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Maxi+mum effort for families affected by cancer

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Inspired by two families supporting children with cancer, Toni Fisher and her son Maxi decided to celebrate their significant birthday milestones this year by scaling new heights in Central America as a fundraiser for the Leukaemia Foundation.

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Toni, who is a maths/science teacher at Cabra Dominican College, and Maxi travelled to Ecuador in the July school holidays intent on climbing five mountain peaks, including the summit of Mt Chimborazo which at 6263 metres is the closest point on Earth to the sun.

Coinciding with the challenge was Toni’s 50th birthday and Maxi turned 21 while climbing the fourth peak. Their self-funded journey also served to shine the spotlight on the impact having a sick child has on all members in a family.

As Toni explained, the concept for the Maxi+Mum Challenge was formed after one of their young cousins was diagnosed with leukaemia last year. In addition, the three-year-old daughter of a family friend from her hometown in NSW was also fighting the disease.

“The idea behind it was that Maxi and I were challenging ourselves in similar ways that families who have a child with leukaemia are challenged,” Toni said.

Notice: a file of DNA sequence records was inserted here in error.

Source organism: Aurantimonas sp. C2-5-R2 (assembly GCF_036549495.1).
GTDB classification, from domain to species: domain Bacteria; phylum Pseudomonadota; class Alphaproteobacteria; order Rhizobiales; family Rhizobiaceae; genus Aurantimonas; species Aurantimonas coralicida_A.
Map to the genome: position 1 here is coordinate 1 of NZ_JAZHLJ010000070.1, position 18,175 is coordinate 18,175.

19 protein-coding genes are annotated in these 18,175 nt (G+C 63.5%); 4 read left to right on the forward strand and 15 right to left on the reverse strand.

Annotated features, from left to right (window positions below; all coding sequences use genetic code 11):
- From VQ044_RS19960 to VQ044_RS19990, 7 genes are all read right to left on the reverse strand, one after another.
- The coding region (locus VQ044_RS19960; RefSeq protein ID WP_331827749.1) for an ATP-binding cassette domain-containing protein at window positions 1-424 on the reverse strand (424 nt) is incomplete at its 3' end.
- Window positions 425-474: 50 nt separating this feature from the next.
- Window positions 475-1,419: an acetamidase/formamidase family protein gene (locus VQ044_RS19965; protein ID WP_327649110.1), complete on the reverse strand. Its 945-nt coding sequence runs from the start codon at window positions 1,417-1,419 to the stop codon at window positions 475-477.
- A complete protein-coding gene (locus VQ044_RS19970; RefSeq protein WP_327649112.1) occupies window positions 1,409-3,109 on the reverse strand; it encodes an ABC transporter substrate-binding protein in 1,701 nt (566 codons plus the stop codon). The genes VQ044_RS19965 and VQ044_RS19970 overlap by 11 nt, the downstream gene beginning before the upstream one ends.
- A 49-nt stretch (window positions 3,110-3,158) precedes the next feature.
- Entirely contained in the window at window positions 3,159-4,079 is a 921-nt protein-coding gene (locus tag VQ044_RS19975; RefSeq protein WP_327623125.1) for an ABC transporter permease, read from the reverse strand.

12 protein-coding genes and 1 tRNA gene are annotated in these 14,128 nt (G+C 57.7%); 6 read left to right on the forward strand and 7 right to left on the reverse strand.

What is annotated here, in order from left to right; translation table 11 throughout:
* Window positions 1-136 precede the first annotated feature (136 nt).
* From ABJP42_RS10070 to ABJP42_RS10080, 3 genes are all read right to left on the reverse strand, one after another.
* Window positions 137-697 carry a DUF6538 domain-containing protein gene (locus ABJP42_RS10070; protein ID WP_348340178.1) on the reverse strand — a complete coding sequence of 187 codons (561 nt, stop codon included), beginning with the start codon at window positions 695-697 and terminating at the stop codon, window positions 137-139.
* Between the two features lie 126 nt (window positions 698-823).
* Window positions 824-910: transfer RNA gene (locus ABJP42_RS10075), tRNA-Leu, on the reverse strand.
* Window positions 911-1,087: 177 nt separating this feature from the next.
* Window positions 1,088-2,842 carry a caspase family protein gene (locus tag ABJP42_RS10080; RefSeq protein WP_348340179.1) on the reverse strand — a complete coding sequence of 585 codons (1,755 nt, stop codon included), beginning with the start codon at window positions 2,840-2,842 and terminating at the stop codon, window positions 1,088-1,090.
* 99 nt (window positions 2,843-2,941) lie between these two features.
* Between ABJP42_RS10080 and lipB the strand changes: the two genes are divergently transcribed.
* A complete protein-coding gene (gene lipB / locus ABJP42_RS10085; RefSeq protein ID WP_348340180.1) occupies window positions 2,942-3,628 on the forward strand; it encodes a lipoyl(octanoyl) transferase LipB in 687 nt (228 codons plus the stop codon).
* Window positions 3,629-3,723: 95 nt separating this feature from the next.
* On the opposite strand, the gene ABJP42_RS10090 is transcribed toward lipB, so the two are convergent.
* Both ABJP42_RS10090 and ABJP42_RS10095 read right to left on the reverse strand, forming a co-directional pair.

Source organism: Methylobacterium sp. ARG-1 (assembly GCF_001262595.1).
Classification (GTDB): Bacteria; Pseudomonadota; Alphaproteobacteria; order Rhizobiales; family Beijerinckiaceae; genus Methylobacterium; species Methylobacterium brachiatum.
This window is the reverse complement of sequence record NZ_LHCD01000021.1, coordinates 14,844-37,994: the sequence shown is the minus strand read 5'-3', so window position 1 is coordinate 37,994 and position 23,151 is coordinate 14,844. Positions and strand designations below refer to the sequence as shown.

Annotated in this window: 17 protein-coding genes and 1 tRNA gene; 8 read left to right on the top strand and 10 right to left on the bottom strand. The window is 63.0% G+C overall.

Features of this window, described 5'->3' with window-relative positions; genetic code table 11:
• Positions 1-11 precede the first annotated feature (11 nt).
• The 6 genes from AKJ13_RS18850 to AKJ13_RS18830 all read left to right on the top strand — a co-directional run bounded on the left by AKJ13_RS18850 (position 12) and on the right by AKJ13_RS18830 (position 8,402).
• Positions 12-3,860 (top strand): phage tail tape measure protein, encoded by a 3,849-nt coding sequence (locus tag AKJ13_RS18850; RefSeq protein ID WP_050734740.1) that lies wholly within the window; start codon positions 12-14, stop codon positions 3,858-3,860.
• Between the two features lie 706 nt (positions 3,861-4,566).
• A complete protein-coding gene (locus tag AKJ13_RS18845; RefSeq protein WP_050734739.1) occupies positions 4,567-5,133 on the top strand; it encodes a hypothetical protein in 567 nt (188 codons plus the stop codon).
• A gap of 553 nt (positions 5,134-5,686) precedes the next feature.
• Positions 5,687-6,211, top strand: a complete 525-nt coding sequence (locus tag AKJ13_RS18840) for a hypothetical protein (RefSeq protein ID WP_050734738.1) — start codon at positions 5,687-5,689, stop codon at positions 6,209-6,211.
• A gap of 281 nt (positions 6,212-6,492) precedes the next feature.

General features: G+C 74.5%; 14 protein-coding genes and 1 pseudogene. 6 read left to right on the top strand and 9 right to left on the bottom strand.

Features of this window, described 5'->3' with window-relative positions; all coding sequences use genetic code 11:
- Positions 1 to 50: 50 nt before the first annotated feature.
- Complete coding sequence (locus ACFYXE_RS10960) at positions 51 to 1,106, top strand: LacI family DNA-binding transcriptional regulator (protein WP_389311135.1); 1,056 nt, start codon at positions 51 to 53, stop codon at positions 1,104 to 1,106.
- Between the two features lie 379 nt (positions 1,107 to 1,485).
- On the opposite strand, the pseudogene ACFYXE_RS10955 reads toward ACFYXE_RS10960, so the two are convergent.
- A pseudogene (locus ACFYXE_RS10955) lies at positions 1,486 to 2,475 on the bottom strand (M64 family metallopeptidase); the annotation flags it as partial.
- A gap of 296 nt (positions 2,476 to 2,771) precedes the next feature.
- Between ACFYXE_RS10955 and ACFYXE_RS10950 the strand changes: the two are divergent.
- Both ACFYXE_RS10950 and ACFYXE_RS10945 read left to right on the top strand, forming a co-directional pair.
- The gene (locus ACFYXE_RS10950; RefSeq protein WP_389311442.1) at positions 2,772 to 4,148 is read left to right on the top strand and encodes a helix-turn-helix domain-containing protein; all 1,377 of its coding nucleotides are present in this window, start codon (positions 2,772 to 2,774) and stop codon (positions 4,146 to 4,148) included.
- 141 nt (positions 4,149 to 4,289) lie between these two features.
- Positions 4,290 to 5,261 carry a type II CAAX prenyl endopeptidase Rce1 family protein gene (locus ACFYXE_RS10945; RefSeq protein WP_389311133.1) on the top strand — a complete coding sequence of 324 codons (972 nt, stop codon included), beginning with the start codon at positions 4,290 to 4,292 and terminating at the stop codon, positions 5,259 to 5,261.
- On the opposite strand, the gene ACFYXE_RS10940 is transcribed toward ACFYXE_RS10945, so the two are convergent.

“These diseases, even though they can lead to remission, are major disruptions to the family as a ‘whole’. A great deal of help and support comes from the many people around these sick children, and usually over a long period of time.

“My personal ethos is if you see something or you feel you want to go and do something, you’ve got to give it your best shot, give it a go.”

Toni spent six months training around Adelaide for the trip to Ecuador. This included working out in an altitude room at Next Gen and endless walks up Mt Lofty.

“I despise Mt Lofty with a passion,” she laughed. “Because I’m a maths teacher I got the kids to work out that I got to the height of the equivalent of 6.8 Mt Loftys (in Ecuador).”

Maxi during one of his climbs in Ecuador.

Toni said her training sessions incorporated plenty of walks in the Adelaide Hills, while carrying a backpack full of water bottles and wearing an oxygen mask.

“I looked like a fool, and people would always stop me and ask me what I was doing.”

However, despite all the training, when she arrived in Ecuador Toni succumbed to altitude sickness and was unable to conquer any of the five mountains.

“It took me a long time to come to terms that I couldn’t go higher than 4800m myself. It was very hard, but my driving factor was my son, whose effort just blew me away.”

Maxi, who is a strong climber, managed to reach four of the five peaks and was a big support for his mum.

Back in Adelaide, Toni is continuing to raise funds for leukaemia research and the Cabra community is right behind her.

“I’ve received amazing support from my principal Dr Helen Riekie, the staff and the students. Cabra embodies all that is Dominican in its entire community,” she said.

For more information or to donate, go to www.maximumpeakchallenge2019.com

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